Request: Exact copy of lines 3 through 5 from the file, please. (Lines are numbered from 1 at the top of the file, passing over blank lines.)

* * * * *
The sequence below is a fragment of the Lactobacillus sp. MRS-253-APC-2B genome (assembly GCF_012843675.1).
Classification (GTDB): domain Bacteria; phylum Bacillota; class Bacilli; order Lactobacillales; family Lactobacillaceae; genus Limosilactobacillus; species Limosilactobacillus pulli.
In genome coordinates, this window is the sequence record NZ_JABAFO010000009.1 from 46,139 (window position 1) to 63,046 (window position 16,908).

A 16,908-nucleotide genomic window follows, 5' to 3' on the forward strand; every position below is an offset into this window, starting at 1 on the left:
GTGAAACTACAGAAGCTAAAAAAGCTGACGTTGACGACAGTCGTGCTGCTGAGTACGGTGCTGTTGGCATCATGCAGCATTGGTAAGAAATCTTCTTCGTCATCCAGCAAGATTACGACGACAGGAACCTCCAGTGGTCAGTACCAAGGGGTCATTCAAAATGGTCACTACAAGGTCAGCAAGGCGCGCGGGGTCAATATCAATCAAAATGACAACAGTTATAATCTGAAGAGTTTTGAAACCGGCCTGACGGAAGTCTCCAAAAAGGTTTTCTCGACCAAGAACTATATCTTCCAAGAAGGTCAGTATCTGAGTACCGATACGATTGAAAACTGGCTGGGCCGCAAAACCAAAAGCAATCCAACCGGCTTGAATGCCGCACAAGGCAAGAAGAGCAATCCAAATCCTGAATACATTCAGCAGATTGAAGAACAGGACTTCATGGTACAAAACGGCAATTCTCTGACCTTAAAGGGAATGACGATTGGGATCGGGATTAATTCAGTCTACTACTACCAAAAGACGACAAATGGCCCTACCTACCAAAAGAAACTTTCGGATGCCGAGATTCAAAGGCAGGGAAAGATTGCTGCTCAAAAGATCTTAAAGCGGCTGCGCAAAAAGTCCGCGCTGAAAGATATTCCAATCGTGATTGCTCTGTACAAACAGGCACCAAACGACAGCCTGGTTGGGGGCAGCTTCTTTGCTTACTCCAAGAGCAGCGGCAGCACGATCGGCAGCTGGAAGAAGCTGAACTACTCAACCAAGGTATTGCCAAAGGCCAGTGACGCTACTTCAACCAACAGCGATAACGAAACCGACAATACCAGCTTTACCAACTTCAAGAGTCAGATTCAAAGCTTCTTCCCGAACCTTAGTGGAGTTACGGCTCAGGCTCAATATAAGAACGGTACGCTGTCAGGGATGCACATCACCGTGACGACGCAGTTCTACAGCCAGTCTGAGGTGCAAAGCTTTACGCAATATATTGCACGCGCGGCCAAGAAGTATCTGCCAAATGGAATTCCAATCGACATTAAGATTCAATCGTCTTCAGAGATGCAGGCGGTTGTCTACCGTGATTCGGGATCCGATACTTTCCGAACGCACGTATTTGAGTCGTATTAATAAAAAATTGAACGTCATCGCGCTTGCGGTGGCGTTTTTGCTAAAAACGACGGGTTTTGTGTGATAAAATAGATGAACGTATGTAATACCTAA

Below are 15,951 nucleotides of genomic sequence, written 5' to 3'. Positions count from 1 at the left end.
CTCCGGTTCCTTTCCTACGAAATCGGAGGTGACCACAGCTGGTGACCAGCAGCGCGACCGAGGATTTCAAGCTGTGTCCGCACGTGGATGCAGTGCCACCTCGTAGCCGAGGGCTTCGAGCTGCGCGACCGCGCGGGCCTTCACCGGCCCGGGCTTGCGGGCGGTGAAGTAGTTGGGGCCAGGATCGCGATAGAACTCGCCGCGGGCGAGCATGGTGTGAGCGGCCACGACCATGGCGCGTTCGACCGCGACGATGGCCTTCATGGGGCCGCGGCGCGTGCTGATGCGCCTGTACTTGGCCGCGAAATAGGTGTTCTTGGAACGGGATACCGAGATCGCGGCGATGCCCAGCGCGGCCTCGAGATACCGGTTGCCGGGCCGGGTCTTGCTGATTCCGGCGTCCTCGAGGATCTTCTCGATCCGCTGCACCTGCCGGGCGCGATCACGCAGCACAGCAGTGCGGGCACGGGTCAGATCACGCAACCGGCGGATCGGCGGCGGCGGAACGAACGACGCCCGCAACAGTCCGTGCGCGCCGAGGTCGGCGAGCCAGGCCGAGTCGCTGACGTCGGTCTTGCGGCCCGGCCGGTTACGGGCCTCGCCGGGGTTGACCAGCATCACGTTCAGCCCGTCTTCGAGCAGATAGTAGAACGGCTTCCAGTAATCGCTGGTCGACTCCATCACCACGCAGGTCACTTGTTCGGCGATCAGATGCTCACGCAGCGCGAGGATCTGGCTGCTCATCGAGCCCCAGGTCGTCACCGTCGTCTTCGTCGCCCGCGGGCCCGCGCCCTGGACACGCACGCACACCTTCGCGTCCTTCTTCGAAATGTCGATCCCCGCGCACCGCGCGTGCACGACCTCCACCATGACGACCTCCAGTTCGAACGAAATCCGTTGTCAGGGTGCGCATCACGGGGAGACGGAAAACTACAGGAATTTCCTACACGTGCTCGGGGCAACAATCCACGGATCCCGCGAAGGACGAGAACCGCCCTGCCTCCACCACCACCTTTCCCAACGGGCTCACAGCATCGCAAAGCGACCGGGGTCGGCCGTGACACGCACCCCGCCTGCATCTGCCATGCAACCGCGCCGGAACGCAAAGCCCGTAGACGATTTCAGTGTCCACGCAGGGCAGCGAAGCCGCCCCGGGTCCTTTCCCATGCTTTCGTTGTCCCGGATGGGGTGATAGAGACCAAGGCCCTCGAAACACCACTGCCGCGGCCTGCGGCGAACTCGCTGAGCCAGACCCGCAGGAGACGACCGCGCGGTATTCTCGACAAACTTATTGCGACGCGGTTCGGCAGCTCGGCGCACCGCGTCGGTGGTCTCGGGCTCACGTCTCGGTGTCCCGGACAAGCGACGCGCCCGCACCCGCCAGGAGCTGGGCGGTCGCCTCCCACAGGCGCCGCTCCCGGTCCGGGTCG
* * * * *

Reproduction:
In genome coordinates, this window is the sequence record NZ_JABAFO010000009.1 from 46,139 (window position 1) to 63,046 (window position 16,908).

A 16,908-nucleotide genomic window follows, 5' to 3' on the forward strand; every position below is an offset into this window, starting at 1 on the left:
GTGAAACTACAGAAGCTAAAAAAGCTGACGTTGACGACAGTCGTGCTGCTGAGTACGGTGCTGTTGGCATCATGCAGCATTGGTAAGAAATCTTCTTCGTCATCCAGCAAGATTACGACGACAGGAACCTCCAGTGGTCAGTACCAAGGGGTCATTCAAAATGGTCACTACAAGGTCAGCAAGGCGCGCGGGGTCAATATCAATCAAAATGACAACAGTTATAATCTGAAGAGTTTTGAAACCGGCCTGACGGAAGTCTCCAAAAAGGTTTTCTCGACCAAGAACTATATCTTCCAAGAAGGTCAGTATCTGAGTACCGATACGATTGAAAACTGGCTGGGCCGCAAAACCAAAAGCAATCCAACCGGCTTGAATGCCGCACAAGGCAAGAAGAGCAATCCAAATCCTGAATACATTCAGCAGATTGAAGAACAGGACTTCATGGTACAAAACGGCAATTCTCTGACCTTAAAGGGAATGACGATTGGGATCGGGATTAATTCAGTCTACTACTACCAAAAGACGACAAATGGCCCTACCTACCAAAAGAAACTTTCGGATGCCGAGATTCAAAGGCAGGGAAAGATTGCTGCTCAAAAGATCTTAAAGCGGCTGCGCAAAAAGTCCGCGCTGAAAGATATTCCAATCGTGATTGCTCTGTACAAACAGGCACCAAACGACAGCCTGGTTGGGGGCAGCTTCTTTGCTTACTCCAAGAGCAGCGGCAGCACGATCGGCAGCTGGAAGAAGCTGAACTACTCAACCAAGGTATTGCCAAAGGCCAGTGACGCTACTTCAACCAACAGCGATAACGAAACCGACAATACCAGCTTTACCAACTTCAAGAGTCAGATTCAAAGCTTCTTCCCGAACCTTAGTGGAGTTACGGCTCAGGCTCAATATAAGAACGGTACGCTGTCAGGGATGCACATCACCGTGACGACGCAGTTCTACAGCCAGTCTGAGGTGCAAAGCTTTACGCAATATATTGCACGCGCGGCCAAGAAGTATCTGCCAAATGGAATTCCAATCGACATTAAGATTCAATCGTCTTCAGAGATGCAGGCGGTTGTCTACCGTGATTCGGGATCCGATACTTTCCGAACGCACGTATTTGAGTCGTATTAATAAAAAATTGAACGTCATCGCGCTTGCGGTGGCGTTTTTGCTAAAAACGACGGGTTTTGTGTGATAAAATAGATGAACGTATGTAATACCTAA